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Release Date: 31st March 2014

To access the original FCA document, click here.


David Lloyd Wren, formerly a director and CEO at Astbury Wren & Company Limited (now in liquidation), has been fined £70,000 by the Financial Conduct Authority (FCA) and banned from performing any regulated functions. This action was taken due to Mr. Wren’s failure to act with integrity during his tenure, which the FCA determined posed a serious risk to consumers and undermined confidence in the financial system.

The penalty originally set at £100,000 was reduced by 30% because Mr. Wren agreed to settle early in the investigation. The key issues identified involved Mr. Wren deliberately causing Astbury Wren to misuse insurance premiums paid by clients. Specifically, £630,909 more than what was entitled as commission was transferred to the firm’s office account to cover business expenses and reduce the company’s overdraft, actions Mr. Wren had approved. This misuse of funds was intended to keep the business afloat but was conducted in a manner that breached the required standards of conduct.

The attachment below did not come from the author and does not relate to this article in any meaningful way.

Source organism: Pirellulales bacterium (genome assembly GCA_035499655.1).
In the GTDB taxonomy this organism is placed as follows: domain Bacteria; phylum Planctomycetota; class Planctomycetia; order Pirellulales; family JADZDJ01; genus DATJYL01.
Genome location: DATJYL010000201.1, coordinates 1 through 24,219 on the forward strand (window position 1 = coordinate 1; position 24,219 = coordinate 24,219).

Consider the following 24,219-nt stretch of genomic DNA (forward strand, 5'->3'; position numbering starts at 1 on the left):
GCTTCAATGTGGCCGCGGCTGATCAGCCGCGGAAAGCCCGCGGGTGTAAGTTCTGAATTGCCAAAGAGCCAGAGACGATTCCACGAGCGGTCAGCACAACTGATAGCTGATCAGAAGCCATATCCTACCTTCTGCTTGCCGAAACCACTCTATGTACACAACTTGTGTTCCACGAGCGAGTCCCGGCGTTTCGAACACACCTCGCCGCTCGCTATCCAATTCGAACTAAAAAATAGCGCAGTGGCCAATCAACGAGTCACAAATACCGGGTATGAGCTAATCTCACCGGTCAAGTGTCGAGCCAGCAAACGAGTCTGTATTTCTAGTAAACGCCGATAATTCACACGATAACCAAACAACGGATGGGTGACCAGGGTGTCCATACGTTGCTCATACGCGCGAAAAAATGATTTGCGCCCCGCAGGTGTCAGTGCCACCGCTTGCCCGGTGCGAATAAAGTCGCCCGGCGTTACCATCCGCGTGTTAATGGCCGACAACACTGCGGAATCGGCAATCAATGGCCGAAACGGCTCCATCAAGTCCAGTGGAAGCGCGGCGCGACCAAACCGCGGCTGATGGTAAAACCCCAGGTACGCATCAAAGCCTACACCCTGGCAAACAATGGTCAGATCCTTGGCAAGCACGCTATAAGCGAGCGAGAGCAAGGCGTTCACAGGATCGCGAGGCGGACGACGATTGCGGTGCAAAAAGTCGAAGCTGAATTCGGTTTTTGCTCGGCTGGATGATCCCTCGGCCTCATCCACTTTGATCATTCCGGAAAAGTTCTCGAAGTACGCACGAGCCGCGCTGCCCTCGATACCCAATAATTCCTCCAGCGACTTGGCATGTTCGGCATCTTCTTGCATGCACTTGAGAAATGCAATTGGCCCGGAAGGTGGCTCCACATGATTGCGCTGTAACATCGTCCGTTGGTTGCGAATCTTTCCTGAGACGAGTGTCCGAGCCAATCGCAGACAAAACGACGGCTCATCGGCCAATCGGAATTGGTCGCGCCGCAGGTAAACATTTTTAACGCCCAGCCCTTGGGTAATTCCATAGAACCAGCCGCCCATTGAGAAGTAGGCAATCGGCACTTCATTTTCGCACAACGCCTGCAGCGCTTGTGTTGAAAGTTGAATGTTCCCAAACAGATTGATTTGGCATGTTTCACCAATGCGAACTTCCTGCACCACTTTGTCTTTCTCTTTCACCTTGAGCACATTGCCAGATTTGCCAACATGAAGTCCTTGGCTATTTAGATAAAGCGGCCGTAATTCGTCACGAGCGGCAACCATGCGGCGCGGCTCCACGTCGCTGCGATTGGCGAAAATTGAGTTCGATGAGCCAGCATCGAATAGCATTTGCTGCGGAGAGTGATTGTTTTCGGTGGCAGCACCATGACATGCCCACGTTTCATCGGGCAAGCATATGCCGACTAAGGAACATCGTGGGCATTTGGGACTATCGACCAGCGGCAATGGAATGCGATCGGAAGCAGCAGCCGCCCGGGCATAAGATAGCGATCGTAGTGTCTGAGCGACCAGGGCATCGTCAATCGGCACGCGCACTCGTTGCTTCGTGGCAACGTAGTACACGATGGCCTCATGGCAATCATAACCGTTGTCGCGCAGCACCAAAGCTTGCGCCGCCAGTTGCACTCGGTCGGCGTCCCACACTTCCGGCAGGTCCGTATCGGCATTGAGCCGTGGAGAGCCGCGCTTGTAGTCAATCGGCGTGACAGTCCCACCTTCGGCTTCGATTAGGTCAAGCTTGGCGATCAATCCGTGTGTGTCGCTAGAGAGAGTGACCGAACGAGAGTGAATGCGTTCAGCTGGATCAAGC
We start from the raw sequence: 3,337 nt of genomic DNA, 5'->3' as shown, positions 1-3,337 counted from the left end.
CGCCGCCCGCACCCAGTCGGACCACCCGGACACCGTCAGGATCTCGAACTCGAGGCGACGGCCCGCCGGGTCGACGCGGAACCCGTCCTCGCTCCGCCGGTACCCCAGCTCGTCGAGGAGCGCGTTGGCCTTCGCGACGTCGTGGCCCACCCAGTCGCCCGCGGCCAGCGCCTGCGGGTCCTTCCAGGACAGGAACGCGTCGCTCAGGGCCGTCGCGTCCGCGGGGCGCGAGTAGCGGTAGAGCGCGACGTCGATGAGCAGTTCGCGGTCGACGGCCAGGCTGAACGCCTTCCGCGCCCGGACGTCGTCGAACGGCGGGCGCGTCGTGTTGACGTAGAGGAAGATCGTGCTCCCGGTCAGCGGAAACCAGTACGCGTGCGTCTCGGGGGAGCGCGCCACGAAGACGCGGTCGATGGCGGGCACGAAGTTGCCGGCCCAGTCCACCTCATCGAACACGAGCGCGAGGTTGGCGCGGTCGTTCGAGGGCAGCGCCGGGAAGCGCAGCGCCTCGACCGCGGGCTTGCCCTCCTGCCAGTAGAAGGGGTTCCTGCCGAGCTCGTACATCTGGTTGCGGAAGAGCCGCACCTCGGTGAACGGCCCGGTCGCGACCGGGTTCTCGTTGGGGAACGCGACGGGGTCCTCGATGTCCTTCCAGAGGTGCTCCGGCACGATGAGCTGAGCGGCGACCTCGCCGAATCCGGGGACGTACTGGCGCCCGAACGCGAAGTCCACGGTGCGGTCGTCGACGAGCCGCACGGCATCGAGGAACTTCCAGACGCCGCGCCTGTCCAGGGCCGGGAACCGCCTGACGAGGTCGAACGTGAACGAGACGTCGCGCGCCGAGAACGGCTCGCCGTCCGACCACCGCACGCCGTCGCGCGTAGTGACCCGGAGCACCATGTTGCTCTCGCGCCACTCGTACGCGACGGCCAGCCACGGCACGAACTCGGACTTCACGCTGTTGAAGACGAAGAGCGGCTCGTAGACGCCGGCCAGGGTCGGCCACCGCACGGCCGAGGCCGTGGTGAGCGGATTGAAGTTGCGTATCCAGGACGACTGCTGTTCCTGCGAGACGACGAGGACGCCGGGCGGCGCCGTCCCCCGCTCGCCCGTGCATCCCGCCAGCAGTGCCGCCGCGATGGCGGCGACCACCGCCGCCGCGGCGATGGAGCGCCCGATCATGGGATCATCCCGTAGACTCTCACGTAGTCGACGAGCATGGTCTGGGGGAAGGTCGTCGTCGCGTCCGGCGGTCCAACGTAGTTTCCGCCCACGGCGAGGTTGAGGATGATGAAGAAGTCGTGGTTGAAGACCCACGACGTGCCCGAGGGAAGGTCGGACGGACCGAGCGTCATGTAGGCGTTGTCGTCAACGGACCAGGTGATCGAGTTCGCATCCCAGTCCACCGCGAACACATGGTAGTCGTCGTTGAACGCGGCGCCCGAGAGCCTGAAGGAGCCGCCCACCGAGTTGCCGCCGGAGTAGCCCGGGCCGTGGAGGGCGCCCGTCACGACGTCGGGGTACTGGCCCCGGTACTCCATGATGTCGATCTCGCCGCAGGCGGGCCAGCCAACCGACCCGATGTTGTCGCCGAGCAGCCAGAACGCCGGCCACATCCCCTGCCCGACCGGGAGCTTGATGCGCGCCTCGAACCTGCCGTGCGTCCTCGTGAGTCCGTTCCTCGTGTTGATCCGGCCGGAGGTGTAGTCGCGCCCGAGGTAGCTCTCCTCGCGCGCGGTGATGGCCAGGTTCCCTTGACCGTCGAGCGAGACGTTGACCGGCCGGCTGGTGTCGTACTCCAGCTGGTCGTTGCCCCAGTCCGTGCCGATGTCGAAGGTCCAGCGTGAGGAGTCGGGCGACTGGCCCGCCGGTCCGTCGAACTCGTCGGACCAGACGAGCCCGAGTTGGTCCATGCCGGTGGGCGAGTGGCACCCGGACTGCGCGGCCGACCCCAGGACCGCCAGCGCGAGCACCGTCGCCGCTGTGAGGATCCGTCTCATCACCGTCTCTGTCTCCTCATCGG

Astbury Wren ceased trading on February 20, 2012, after entering administration, and later moved to creditors’ voluntary liquidation in February 2013. At the time of administration, the firm owed £1,408,890 in net outstanding insurance premiums, which greatly impacted insurers and posed risks of cancellation for some policyholders.

This case underscores the importance for directors and executives in the financial services sector to adhere strictly to regulatory standards, particularly concerning the management of client funds. The FCA’s decisive action here serves as a stern warning that breaches of integrity and improper financial conduct will lead to significant sanctions, including substantial financial penalties and prohibitions from holding significant influence functions within the industry. Other firms are reminded of the necessity of implementing robust controls and oversight mechanisms to prevent similar failings.

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